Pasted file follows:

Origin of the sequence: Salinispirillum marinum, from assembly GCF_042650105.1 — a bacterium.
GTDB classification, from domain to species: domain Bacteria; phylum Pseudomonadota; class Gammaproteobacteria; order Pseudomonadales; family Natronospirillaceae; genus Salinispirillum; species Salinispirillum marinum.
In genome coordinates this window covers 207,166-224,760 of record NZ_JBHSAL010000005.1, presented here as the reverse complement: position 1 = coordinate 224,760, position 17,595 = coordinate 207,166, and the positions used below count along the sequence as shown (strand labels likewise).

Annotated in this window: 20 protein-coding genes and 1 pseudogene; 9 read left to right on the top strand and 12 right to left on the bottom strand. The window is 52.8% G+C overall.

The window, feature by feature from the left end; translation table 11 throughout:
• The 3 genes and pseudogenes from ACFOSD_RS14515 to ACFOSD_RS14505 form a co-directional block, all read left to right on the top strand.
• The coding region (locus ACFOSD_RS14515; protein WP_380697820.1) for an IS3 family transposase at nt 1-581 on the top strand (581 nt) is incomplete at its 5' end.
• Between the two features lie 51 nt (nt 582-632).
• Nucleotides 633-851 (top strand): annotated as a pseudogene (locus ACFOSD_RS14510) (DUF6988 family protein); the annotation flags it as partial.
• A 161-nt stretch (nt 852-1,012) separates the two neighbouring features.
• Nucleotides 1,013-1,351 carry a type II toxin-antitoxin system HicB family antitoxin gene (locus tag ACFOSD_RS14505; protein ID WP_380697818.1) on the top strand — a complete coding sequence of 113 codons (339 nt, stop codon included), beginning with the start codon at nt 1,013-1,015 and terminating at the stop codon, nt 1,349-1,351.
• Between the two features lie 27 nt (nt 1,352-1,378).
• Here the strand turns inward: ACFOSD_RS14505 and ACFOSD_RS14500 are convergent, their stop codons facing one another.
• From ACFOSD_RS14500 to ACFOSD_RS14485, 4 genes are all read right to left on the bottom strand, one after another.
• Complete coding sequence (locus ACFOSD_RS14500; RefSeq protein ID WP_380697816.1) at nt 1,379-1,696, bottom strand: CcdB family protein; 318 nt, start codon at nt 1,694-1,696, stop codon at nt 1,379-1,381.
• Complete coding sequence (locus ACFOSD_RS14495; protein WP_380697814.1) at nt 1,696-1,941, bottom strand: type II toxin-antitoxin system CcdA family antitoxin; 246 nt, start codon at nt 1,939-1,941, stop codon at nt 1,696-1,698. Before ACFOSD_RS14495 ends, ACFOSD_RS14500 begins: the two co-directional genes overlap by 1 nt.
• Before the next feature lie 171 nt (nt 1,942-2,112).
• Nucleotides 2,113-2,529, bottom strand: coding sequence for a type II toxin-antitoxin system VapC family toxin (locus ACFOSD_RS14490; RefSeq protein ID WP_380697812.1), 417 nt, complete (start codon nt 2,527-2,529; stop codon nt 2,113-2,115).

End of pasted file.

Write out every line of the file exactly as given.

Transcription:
Origin of the sequence: Salinispirillum marinum, from assembly GCF_042650105.1 — a bacterium.
GTDB classification, from domain to species: domain Bacteria; phylum Pseudomonadota; class Gammaproteobacteria; order Pseudomonadales; family Natronospirillaceae; genus Salinispirillum; species Salinispirillum marinum.
In genome coordinates this window covers 207,166-224,760 of record NZ_JBHSAL010000005.1, presented here as the reverse complement: position 1 = coordinate 224,760, position 17,595 = coordinate 207,166, and the positions used below count along the sequence as shown (strand labels likewise).

Annotated in this window: 20 protein-coding genes and 1 pseudogene; 9 read left to right on the top strand and 12 right to left on the bottom strand. The window is 52.8% G+C overall.

The window, feature by feature from the left end; translation table 11 throughout:
• The 3 genes and pseudogenes from ACFOSD_RS14515 to ACFOSD_RS14505 form a co-directional block, all read left to right on the top strand.
• The coding region (locus ACFOSD_RS14515; protein WP_380697820.1) for an IS3 family transposase at nt 1-581 on the top strand (581 nt) is incomplete at its 5' end.
• Between the two features lie 51 nt (nt 582-632).
• Nucleotides 633-851 (top strand): annotated as a pseudogene (locus ACFOSD_RS14510) (DUF6988 family protein); the annotation flags it as partial.
• A 161-nt stretch (nt 852-1,012) separates the two neighbouring features.
• Nucleotides 1,013-1,351 carry a type II toxin-antitoxin system HicB family antitoxin gene (locus tag ACFOSD_RS14505; protein ID WP_380697818.1) on the top strand — a complete coding sequence of 113 codons (339 nt, stop codon included), beginning with the start codon at nt 1,013-1,015 and terminating at the stop codon, nt 1,349-1,351.
• Between the two features lie 27 nt (nt 1,352-1,378).
• Here the strand turns inward: ACFOSD_RS14505 and ACFOSD_RS14500 are convergent, their stop codons facing one another.
• From ACFOSD_RS14500 to ACFOSD_RS14485, 4 genes are all read right to left on the bottom strand, one after another.
• Complete coding sequence (locus ACFOSD_RS14500; RefSeq protein ID WP_380697816.1) at nt 1,379-1,696, bottom strand: CcdB family protein; 318 nt, start codon at nt 1,694-1,696, stop codon at nt 1,379-1,381.
• Complete coding sequence (locus ACFOSD_RS14495; protein WP_380697814.1) at nt 1,696-1,941, bottom strand: type II toxin-antitoxin system CcdA family antitoxin; 246 nt, start codon at nt 1,939-1,941, stop codon at nt 1,696-1,698. Before ACFOSD_RS14495 ends, ACFOSD_RS14500 begins: the two co-directional genes overlap by 1 nt.
• Before the next feature lie 171 nt (nt 1,942-2,112).
• Nucleotides 2,113-2,529, bottom strand: coding sequence for a type II toxin-antitoxin system VapC family toxin (locus ACFOSD_RS14490; RefSeq protein ID WP_380697812.1), 417 nt, complete (start codon nt 2,527-2,529; stop codon nt 2,113-2,115).